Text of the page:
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Plaintiffs, owners of Samsung SmartTVs, filed a putative class action in 2017, alleging that the SmartTVs used automatic tracking software to collect personally identifying information about them, such as the videos or streaming services they watch, and transmit that data to third-parties, who allegedly used the information to display targeted advertisements. When setting up their SmartTVs, plaintiffs had to agree to Terms and Conditions to access the Internet-enabled services. On some SmartTVs, the Terms and Conditions contained an arbitration provision. In 2018, the plaintiffs disclosed the Model Numbers for the named plaintiffs' SmartTVs, which enabled Samsung to determine whether they agreed to Terms containing an arbitration clause.The district court dismissed all except for the Wiretap Act claims. In 2020, Samsung notified the court that it would move to compel individual arbitration, arguing that it did not waive its right to arbitrate because “the prerequisites of waiver— extensive discovery and prejudice—are lacking.” The Third Circuit affirmed the denial of the motion. Samsung waived its right to arbitrate and compelling arbitration would cause the plaintiffs to suffer significant prejudice. Samsung’s actions evinced a preference for litigation over arbitration. Samsung continuously sought and agreed to stays in discovery and pursued successful motions to dismiss on the merits. It assented to all pre-trial orders and participated in numerous court conferences. View "White v. Samsung Electronics America Inc." on Justia Law

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Angle served as the exclusive U.S. distribution agent for Jiangsu, a Chinese manufacturer..Jiangsu claims that, as of June 2018, Angle owed it $1.3 million. Under a June 2018 memorandum of understanding, Angle agreed to pay Jiangsu $528,227.59 within six months. The MOU did not contain an arbitration clause. In July, Jiangsu sent Angle a revised agreement, under which the parties agreed to submit any dispute to the China International Economic and Trade Arbitration Commission (CIETAC) with a revised payment schedule. Angle never signed the July MOU. The parties agreed to a payment schedule, without reference to either MOU. Jiangsu repeatedly asked Angle to forward the “signed agreement.” Angle did not make all of the agreed payments. Jiangsu initiated arbitration. Angle objected to CIETAC’s jurisdiction. The Chinese Court found that the July MOU and its arbitration clause were enforceable. The CIETAC arbitration panel independently determined that the July MOU was enforceable under the U.N. Convention on the International Sale of Goods and Chinese law and ordered Angle to pay $624,227.59.Jiangsu sought to enforce its award in the United States under the Convention on the Recognition and Enforcement of Foreign Arbitral Awards. The Third Circuit vacated the dismissal of Jiangsu’s confirmation petition. While the district court was not bound by the decisions of Chinese tribunals and Angle did not waive its right to contest enforcement, the district court should make an independent determination as to arbitrability. View "Jiangsu Beier Decoration Materials Co., Ltd. v. Angle World LLC" on Justia Law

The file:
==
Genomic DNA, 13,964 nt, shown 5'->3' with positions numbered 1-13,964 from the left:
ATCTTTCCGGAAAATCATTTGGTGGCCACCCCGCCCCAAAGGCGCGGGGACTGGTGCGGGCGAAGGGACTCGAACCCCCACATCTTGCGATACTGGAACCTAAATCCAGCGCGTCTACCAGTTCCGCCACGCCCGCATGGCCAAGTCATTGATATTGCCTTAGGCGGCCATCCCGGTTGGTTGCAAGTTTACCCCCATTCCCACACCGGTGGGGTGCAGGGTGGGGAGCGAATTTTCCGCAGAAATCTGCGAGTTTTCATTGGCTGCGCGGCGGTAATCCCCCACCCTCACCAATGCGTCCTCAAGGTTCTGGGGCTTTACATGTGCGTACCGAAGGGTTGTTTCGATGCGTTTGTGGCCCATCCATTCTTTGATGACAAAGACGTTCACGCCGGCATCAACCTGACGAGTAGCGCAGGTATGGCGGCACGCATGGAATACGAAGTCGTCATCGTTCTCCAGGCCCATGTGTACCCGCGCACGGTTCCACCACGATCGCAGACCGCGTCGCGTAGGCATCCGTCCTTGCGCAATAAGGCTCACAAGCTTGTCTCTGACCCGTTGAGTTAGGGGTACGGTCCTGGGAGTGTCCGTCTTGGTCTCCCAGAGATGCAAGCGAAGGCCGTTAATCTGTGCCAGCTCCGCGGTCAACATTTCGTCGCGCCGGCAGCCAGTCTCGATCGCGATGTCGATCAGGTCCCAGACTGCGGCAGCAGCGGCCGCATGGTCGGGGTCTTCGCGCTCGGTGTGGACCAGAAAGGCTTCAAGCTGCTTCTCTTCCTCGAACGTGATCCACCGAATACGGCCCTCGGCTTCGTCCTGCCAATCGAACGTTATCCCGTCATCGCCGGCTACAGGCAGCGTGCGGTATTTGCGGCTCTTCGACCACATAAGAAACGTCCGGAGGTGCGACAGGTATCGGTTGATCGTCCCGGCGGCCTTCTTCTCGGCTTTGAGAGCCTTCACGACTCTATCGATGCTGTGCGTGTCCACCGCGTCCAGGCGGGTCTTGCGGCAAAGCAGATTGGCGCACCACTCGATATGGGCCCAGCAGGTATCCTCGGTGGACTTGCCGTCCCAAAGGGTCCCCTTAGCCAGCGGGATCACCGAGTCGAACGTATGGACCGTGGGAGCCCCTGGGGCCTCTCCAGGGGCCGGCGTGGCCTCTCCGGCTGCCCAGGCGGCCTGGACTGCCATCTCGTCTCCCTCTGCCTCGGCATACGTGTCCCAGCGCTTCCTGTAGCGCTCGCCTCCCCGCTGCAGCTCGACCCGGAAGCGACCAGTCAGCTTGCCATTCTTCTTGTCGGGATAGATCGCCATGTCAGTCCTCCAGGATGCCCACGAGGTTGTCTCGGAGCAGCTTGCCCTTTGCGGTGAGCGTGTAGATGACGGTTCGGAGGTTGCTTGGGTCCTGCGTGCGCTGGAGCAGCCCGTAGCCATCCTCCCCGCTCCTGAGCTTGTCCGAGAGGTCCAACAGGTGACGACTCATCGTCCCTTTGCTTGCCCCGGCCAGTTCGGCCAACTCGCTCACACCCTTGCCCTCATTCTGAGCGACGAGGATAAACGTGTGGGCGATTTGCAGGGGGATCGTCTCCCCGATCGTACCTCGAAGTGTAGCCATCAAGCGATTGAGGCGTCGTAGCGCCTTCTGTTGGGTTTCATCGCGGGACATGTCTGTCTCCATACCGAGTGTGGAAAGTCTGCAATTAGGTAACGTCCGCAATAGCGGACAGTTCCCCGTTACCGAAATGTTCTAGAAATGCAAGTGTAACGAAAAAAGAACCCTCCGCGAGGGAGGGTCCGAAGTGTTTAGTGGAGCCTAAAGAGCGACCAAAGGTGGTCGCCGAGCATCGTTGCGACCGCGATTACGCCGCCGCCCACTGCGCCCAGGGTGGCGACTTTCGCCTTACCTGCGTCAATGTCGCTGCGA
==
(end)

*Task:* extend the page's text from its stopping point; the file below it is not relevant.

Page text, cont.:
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Xylem, which sells large-capacity water pumps, requested that Field develop hardware to interface with the pumps and computer software for monitoring and controlling the equipment. A 2013 “NonDisclosure Agreement” contained an arbitration provision. Xylem purchased the units from Field via written Purchase Orders and purchased monthly subscriptions that permitted Xylem’s customers to use Field’s software via cellular networks to monitor and control their Xylem pumps. There was no written agreement governing Xylem’s software subscription purchases until the 2017 “Software Subscription Service Agreement,” which contained an “integration clause” stating that “[t]his Agreement constitutes the entire agreement between the parties with respect to its subject matter and supersedes any and all prior or contemporaneous understandings or agreements.” The 2017 contract contained no arbitration provision, instead requiring any “action under or concerning” that contract to be litigated in New Jersey. Xylem began building its own hardware.Field sued, in New Jersey, for breach of the 2017 contract. In discovery, Xylem sent Field an interrogatory asking whether it intended to rely on the 2013 contract to support any of its claims. Field responded that Xylem breached the 2013 contract by its actions. Xylem then filed an arbitration demand. The district court held that the 2017 agreement superseded the earlier contract, eliminating any duty to arbitrate. The Third Circuit vacated in part. The district court was authorized to determine whether the second agreement superseded the first but the first agreement was not superseded. View "Field Intelligence Inc v. Xylem Dewatering Solutions Inc" on Justia Law